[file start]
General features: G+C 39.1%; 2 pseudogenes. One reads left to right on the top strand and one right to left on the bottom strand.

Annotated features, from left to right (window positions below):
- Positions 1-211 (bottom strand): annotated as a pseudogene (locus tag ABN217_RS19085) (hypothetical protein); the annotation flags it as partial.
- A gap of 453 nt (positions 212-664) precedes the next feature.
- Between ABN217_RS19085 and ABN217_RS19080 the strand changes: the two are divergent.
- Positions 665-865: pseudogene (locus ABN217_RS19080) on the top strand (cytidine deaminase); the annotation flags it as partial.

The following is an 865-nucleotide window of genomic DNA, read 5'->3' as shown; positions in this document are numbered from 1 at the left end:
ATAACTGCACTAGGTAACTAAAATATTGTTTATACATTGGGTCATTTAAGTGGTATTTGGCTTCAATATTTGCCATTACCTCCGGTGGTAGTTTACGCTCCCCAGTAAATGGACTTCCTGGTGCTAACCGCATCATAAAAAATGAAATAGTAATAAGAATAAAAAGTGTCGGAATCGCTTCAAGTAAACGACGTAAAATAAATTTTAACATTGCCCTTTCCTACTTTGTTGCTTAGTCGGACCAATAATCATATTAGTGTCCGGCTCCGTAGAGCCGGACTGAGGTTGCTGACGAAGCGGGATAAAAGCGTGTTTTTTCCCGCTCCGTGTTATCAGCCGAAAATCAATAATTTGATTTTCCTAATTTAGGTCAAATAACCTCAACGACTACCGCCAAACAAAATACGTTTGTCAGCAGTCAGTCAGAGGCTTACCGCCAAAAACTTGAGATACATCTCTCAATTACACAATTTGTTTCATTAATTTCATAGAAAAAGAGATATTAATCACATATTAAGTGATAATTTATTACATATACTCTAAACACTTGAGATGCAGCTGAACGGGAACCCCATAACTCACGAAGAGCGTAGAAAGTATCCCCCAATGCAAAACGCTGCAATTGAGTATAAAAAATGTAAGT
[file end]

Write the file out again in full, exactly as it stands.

General features: G+C 39.1%; 2 pseudogenes. One reads left to right on the top strand and one right to left on the bottom strand.

Annotated features, from left to right (window positions below):
- Positions 1-211 (bottom strand): annotated as a pseudogene (locus tag ABN217_RS19085) (hypothetical protein); the annotation flags it as partial.
- A gap of 453 nt (positions 212-664) precedes the next feature.
- Between ABN217_RS19085 and ABN217_RS19080 the strand changes: the two are divergent.
- Positions 665-865: pseudogene (locus ABN217_RS19080) on the top strand (cytidine deaminase); the annotation flags it as partial.

The following is an 865-nucleotide window of genomic DNA, read 5'->3' as shown; positions in this document are numbered from 1 at the left end:
ATAACTGCACTAGGTAACTAAAATATTGTTTATACATTGGGTCATTTAAGTGGTATTTGGCTTCAATATTTGCCATTACCTCCGGTGGTAGTTTACGCTCCCCAGTAAATGGACTTCCTGGTGCTAACCGCATCATAAAAAATGAAATAGTAATAAGAATAAAAAGTGTCGGAATCGCTTCAAGTAAACGACGTAAAATAAATTTTAACATTGCCCTTTCCTACTTTGTTGCTTAGTCGGACCAATAATCATATTAGTGTCCGGCTCCGTAGAGCCGGACTGAGGTTGCTGACGAAGCGGGATAAAAGCGTGTTTTTTCCCGCTCCGTGTTATCAGCCGAAAATCAATAATTTGATTTTCCTAATTTAGGTCAAATAACCTCAACGACTACCGCCAAACAAAATACGTTTGTCAGCAGTCAGTCAGAGGCTTACCGCCAAAAACTTGAGATACATCTCTCAATTACACAATTTGTTTCATTAATTTCATAGAAAAAGAGATATTAATCACATATTAAGTGATAATTTATTACATATACTCTAAACACTTGAGATGCAGCTGAACGGGAACCCCATAACTCACGAAGAGCGTAGAAAGTATCCCCCAATGCAAAACGCTGCAATTGAGTATAAAAAATGTAAGT